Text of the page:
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Hi Tertia and Merry Christmas! I read a great book called 'How to get your child to eat, but not too much' by Ellen Satyr (the book is definitely called that but her surname may be wrong). I thought it was excellent. The basic premise is that a child will not starve and it is not our responsibility to make them eat. It is our job to provide good food and it is their job to eat it. She says no short order cooking (i.e. if they don't eat what you put in front of them don't cook anything else), put bread on the table with every meal (I don't do this as it is ALL my 2 year old would eat), pudding is part of the meal and not a treat (we are talking good puddings like fruit and yogurt etc not cake a chocolate). Also do not make a fuss when they don't eat, just leave them to it for a while at the table and then take it away and offer pudding. Apparently all children are neophobes (scared of new stuff) and they have to be exposed to a new thing 9 or so times before they will accept it. My 2 year old eats fairly well, we do have blank refusal about 5 times a week, but I stay calm (very hard as I do cook for her, but freezers are your friend) and just take it away. 9 times out of 10 (honestly) as soon as it is back in the kitchen she asks for it and eats most of it. I don't offer snacks between meals unless it is snack time and i think very carefully about everything I offer her. Basically if she chooses not eat at mealtimes then she has to wait until the next mealtime for any food other than water. Harsh I know, but it is what i have to do to make sure she has a balanced diet of something other than bread! It is hard and I do remind myself all the time that eventually she will eat when she is hungry, I just count to ten in my head a lot and take a lot of deep breaths! Good luck, I am sure you will get a lot of advice here, just do what works for your family.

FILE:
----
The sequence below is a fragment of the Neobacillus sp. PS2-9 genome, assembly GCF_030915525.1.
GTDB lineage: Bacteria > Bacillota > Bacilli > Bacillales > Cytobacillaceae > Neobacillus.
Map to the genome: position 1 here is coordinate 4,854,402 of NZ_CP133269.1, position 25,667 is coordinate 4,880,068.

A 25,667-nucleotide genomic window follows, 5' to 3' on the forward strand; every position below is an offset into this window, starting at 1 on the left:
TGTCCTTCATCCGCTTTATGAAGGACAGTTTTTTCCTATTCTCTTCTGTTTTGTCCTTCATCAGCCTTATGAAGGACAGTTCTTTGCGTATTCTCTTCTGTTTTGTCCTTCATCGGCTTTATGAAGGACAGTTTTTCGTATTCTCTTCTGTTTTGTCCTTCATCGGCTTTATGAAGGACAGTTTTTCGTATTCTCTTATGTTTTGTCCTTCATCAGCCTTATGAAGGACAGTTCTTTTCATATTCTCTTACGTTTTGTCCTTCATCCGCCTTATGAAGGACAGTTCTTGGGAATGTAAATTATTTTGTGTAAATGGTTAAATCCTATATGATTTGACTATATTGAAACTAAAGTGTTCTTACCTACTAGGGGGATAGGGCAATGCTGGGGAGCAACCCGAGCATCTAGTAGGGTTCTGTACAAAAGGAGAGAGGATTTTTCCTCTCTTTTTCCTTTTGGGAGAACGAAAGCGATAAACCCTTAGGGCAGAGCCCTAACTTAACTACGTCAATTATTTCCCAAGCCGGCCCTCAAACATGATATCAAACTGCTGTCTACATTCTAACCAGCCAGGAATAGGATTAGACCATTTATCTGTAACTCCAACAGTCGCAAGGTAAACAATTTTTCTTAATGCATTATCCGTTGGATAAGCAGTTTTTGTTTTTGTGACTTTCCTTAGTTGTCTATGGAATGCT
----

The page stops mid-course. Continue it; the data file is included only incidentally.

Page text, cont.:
Toggle Commented Dec 28, 2007 on But how do you make it drink? at So Close
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Well done. My husband is very cross with me for pointing out the fact that we would lose. In fact it is my fault that we did. I told him "we like south Africa, it's not like we're playing France!" Didn't go down too well, but there you go. Congratulations
Toggle Commented Oct 20, 2007 on Go Bokke!!! at So Close
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You think you're a bad parent? I didn't even know what all the hoohaa was about until I re read your post and noticed that you may have not been in the bath room at the time. I'd be a rubbish social worker! Ah well, better go and stop my 2 year old doing the ironing now. XXX
Toggle Commented Oct 10, 2007 on Unfunny at So Close